The night Mum died was both surreal and yet, perfectly expected. I’m not really sure that can make sense unless you’ve watched someone actually stop being right there in front of you. It’s both terrifying and also, an unbelievable privilege.
My Mum died of cancer. It took hold of her suddenly, savagely and left us without her in our lives before we even had the chance to digest what was happening. We are not unique, she having cancer is not unique, cancer itself is not unique. But Betty Clarke herself was unique. And I’m only just starting to understand this now.
I focused so much on her illness when I wrote about Mum, I rarely wrote about her as a person. I still don’t feel like I asked enough questions, knew enough about her childhood beyond what I can piece together with her scarce voiced recollections and photos. I did though, know what she was like as a mother. She was strict yet in hindsight, fair.
She was tough and incredibly strong in the face of many adversities. She loved us beyond measure and was often candidly awkward displaying this. I know she was one of the good ones, the type of Mother I could only hope to be.I don’t know exactly what happened in those 40 or so years before I was in her life. And this is my biggest regret.
I guess I always thought I had more time to request these details. What annoys me most about myself is that I am constantly telling anyone that will listen that “I just love to know people’s stories”, yet the one person that gave me the best chance at mine, I didn’t even bother to learn.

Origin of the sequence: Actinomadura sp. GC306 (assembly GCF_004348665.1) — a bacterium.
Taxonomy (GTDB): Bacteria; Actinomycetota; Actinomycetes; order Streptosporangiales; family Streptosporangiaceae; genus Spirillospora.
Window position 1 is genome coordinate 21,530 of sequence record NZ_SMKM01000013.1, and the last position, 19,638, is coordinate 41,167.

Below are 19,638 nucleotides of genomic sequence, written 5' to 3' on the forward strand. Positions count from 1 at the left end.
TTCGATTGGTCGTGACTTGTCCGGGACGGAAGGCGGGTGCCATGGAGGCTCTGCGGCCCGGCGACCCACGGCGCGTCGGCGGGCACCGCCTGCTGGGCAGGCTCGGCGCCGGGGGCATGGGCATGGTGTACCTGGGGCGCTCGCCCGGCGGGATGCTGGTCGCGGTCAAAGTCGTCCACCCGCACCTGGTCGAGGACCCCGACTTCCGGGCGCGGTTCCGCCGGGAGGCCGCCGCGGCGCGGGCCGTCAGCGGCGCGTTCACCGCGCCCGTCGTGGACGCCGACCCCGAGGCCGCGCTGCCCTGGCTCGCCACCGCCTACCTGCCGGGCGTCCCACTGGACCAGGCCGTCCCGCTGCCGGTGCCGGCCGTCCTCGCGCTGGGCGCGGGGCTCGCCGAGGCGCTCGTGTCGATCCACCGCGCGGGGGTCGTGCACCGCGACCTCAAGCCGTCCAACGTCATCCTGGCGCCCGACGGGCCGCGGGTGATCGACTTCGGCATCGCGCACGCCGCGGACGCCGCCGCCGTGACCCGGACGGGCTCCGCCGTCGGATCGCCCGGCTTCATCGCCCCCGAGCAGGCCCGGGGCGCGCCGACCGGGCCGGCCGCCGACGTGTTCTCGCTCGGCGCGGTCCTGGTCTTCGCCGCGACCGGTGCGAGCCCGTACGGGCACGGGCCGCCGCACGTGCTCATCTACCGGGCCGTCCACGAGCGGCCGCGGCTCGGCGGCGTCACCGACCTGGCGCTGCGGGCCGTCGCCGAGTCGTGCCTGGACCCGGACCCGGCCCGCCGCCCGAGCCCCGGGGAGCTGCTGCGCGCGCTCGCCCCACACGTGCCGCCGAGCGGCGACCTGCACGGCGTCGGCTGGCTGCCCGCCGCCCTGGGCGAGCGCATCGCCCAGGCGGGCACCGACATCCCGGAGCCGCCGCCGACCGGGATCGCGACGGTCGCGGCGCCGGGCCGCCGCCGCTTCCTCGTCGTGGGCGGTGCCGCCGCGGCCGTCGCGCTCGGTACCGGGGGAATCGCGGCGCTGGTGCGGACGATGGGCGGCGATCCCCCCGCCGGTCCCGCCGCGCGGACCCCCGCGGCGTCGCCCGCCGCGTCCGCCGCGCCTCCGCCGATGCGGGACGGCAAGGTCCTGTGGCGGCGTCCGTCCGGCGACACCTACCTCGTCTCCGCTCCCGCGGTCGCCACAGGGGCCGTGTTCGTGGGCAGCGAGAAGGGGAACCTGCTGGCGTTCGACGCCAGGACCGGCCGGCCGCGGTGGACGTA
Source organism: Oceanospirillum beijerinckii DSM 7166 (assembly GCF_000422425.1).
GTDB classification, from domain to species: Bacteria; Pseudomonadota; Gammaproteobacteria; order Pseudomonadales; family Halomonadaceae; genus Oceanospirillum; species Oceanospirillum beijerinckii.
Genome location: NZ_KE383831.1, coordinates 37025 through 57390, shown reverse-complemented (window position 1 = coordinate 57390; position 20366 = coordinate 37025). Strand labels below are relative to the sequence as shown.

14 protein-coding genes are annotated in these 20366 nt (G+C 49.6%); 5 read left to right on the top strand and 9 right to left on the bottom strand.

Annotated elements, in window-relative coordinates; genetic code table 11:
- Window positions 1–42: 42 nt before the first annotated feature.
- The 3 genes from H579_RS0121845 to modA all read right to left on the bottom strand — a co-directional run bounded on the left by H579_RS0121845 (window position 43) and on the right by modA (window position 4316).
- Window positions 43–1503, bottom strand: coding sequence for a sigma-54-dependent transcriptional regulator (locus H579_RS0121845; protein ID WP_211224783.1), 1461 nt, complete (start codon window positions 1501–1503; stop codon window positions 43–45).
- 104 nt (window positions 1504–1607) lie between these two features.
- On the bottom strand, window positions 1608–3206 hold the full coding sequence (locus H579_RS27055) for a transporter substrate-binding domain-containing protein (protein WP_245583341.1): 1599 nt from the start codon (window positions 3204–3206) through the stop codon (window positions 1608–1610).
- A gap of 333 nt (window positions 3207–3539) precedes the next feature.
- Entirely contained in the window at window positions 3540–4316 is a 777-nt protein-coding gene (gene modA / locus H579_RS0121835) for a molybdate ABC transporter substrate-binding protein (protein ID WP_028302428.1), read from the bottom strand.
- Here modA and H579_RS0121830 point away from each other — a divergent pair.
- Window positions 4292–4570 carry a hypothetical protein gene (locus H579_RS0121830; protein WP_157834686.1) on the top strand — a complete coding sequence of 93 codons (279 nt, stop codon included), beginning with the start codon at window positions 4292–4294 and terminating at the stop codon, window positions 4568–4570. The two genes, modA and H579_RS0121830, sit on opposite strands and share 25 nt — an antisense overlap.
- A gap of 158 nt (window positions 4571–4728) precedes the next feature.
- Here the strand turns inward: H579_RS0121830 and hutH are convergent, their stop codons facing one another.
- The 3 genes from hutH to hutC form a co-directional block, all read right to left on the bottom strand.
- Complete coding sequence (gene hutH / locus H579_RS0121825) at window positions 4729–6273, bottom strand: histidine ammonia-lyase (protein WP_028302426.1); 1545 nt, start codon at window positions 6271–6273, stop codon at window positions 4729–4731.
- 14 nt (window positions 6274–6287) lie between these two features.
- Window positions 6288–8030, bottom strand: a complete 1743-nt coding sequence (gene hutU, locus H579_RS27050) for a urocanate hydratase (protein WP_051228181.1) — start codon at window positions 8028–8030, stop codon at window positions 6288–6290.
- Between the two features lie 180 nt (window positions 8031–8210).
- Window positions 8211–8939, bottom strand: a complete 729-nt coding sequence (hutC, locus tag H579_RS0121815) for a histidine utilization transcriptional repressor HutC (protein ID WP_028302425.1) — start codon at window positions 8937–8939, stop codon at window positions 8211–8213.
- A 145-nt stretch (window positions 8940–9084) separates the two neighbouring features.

Below are a few of the pictures I put together for Mum’s funeral.
I hadn’t looked at the photos again until today, I guess I just couldn’t. What got me (beyond the long overdue flood of tears) is that Mum appears to be beaming in most every shot. Either that or she was engrossed with the baby she was holding. I still remember that look she would get on her face when the two worlds of pride and overwhelming emotion collided.
My mother was a very simple lady. Her own mother died birthing her sibling when Mum was just four years of age, leaving her and her brother in the care of their father. Whilst my Grandfather was a loving and hard working father, he simply wasn’t equipped to deal with the simultaneous responsibility and grief.He remarried and this new lady was, by all accounts, not a particularly warm lady.
Maybe it was that simply no one was ever going to be good enough to replace the mother she had never gotten to know or maybe and by all accounts, my mother’s stepmother was truly horrid, but for whatever reason, my mother and her brother were shipped off to boarding school.